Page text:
Labor market data tell us that “hybrid” jobs, such as forensic technologist and digital storyteller, are rapidly on the rise. What does this mean for colleges and universities? If the new jobs that are emerging are increasingly hybrid, then the programs of study may need to become hybridized as well.
Expertise in a single domain won’t suffice. Colleges can prepare students to do the systems-oriented work needed for tomorrow’s jobs through three key elements: thematic study across disciplines, project-based learning, and experiential opportunities.
We need to reconsider that long-established, one-size-fits all model. We should reimagine a college education as a platform for lifelong learning, one that would provide students with multiple opportunities to develop soft skills as well as critical technical skills — not just between the ages of 18 and 22 but whenever necessary.
Stanford University has provided a model for how a college for life might work. In 2014, its design school developed a proposal for what it called an “open loop university,” which would admit students for six years of study that could be undertaken at any time.
Students today are behaving more like customers than ever before and rankings have risen towards the top of the list of differentiating factors for institutions, but do these rankings take into account the priorities of today’s students?
In this interview, Anthony Carnevale reflects on rankings and how a ranking system that focuses on earning potential is critical as part of the college selection process but should not be the only factor taken into account.
Laurence Brockliss, says Oxford, along with all other universities, faces an “uncomfortable future” unless it embraces online degrees. Brockliss says new technology has the potential to make universities “redundant” and that it is “only a matter of time” before virtual learning transforms higher education.
According to Brockliss, employers would determine the success or failure of this future. If they feel that the quality of online education is as good as the one residential universities are giving, then that kind of initiative would really take off.
The Online Learning Consortium (OLC) released an infographic depicting the state of online learning in higher education. The graphic presents the increase in online enrollment and the implications on access and affordability for low-income and non-traditional students. Furthermore, the infographic highlights a number of trends that are affecting this changing landscape.
In the coming months, a cadre of next generation degree programs will customize learning and offer newfound flexibility to students who can progress through courses at their own pace, and at a fraction of the cost. With a value proposition like this, students should be flocking. But they’re not.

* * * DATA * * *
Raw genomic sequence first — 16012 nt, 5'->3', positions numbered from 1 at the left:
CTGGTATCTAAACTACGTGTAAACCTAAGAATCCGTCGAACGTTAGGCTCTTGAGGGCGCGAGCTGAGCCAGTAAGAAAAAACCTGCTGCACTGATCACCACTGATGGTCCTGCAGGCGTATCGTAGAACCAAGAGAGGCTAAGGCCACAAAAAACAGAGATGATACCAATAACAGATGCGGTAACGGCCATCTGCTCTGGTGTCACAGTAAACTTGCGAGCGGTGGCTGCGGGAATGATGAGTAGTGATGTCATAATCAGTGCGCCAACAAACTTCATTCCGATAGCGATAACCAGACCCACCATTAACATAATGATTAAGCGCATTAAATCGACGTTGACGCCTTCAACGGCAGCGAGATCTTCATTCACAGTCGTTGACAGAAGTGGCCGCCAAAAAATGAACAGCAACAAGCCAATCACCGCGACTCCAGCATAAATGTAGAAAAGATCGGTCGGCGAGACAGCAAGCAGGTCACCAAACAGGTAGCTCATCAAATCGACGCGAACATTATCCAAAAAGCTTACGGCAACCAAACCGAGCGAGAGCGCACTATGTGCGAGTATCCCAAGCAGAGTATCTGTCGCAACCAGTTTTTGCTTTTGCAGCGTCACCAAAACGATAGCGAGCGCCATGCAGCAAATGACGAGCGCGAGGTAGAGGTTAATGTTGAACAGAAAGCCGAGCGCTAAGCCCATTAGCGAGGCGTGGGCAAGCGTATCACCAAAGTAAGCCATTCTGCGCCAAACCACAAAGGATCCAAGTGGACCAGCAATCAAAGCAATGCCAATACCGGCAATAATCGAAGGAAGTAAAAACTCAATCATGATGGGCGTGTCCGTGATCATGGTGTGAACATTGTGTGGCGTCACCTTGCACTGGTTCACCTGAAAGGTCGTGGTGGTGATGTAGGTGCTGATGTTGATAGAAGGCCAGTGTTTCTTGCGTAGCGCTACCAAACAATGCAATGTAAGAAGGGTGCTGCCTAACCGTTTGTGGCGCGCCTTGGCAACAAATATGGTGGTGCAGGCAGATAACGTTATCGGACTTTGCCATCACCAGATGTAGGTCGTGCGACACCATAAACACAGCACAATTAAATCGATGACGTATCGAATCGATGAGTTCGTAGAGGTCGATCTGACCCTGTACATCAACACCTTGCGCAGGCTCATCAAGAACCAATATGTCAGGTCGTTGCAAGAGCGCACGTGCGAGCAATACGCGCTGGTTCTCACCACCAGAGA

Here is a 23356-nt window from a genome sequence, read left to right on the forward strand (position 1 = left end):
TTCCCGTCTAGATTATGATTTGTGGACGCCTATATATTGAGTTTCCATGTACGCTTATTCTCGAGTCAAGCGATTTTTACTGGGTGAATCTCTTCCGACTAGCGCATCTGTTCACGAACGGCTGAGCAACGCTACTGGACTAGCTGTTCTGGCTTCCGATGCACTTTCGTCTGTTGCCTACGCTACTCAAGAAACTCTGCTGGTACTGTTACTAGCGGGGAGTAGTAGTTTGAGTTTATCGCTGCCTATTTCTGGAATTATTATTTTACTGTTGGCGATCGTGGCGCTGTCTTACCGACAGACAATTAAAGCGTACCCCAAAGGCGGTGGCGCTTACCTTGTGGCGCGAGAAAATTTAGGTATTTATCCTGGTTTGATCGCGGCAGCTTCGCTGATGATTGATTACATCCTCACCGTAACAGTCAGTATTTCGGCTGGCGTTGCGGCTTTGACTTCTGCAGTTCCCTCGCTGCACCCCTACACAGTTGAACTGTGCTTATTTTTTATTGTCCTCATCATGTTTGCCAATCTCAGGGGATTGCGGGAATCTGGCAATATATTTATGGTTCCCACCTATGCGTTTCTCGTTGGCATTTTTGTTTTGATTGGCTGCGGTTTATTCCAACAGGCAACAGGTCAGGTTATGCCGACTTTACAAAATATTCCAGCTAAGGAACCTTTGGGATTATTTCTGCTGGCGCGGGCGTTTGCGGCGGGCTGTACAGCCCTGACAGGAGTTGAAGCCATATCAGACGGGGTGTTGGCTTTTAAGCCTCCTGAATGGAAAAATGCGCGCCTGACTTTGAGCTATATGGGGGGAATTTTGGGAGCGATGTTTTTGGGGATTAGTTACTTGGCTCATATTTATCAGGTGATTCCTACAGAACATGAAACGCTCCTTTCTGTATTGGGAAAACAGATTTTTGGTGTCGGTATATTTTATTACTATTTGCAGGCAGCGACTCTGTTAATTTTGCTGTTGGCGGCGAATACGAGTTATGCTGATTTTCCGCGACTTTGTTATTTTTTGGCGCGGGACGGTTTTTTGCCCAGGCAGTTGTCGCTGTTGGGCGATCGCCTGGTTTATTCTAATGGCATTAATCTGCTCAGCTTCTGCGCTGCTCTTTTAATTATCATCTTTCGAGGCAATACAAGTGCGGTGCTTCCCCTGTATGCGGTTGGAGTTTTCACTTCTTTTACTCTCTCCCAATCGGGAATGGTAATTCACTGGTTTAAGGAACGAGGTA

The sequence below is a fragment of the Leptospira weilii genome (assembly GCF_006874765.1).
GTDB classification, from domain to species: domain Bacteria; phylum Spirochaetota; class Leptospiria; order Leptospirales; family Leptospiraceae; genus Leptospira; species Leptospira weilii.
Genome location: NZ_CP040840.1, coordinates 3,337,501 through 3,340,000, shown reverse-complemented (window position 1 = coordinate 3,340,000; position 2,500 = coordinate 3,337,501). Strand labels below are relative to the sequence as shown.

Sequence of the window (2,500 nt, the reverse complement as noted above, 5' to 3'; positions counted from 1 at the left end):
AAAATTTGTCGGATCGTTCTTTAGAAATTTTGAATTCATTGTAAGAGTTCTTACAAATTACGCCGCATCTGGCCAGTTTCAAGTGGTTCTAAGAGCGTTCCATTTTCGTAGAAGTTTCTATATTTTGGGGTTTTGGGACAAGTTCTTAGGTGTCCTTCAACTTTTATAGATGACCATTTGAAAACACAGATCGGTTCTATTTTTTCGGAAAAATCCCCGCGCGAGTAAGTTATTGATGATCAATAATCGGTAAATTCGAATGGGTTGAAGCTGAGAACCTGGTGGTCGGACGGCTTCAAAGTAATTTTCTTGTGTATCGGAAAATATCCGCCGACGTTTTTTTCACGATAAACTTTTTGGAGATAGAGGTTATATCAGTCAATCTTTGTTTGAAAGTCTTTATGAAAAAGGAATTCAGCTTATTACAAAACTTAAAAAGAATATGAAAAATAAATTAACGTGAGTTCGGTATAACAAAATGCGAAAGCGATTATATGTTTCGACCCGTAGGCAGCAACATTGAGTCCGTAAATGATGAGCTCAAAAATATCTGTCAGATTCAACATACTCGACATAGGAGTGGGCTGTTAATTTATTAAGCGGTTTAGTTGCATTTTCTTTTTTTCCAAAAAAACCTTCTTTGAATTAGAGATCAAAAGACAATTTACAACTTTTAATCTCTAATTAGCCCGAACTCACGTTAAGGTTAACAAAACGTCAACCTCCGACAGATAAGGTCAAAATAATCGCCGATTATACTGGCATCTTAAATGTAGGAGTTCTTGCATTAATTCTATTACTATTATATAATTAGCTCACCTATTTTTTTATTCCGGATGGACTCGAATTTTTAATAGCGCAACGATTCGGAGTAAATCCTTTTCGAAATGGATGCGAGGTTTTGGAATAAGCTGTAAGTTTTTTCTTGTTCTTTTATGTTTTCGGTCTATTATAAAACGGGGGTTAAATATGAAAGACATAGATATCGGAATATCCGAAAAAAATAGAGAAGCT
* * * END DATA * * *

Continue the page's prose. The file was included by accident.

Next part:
To date, of the handful of CBE programs that have launched, few have enrolled more than 1,000 students. This harsh enrollment reality raises a fundamental question: are the hundreds of schools currently working hard on their own CBE programs barking up the wrong tree?
The methodology and criteria used to rank, rate or compare undergraduate institutions generally apply to only one segment of the student population—those traditional undergraduates between the ages of 18 and 22.
Unfortunately, when it comes to college rankings, there isn’t much incentive to be among the best colleges that serve adult students. College ratings and rankings systems must evolve to bring adult students from the shadows into the light.
Pearson would like to become education’s first major conglomerate, serving as the largest private provider of standardized tests, software, materials, and now the schools themselves. Pearson it’s pursuing this strategy through a venture called the Pearson Affordable Learning Fund. The company is creating a different kind of school—one that’s part of a for-profit chain and relatively low-cost at $2 a day.
In a new book, UCLA’s Alexander Astin argues that too many faculty members "have come to value merely being smart more than developing smartness." Mr. Astin believes that if colleges were instead to be judged on what they added to each student’s talents and capacities, then applicants at every level of academic preparation might be equally valued.
Bots can be used to empower educators and free up time for more personalized, individualized learning. Most of all, there is enormous opportunity to use bots to support learners in online or hybrid learning spaces.
Educational Innovation Weekly Reviewis curated by Tecnológico de Monterrey's Observatory of Educational Innovation. With the highlights of the week on innovation, technology and education. If you require more information about a specific note, please email us: firstname.lastname@example.org. TECNOLÓGICO DE MONTERREY, 2016.
Observatory of Educational Innovation
Tecnológico de Monterrey's Observatory of Educational Innovation: We identify and analyze the educational innovation trends that are shaping the future of learning and education.
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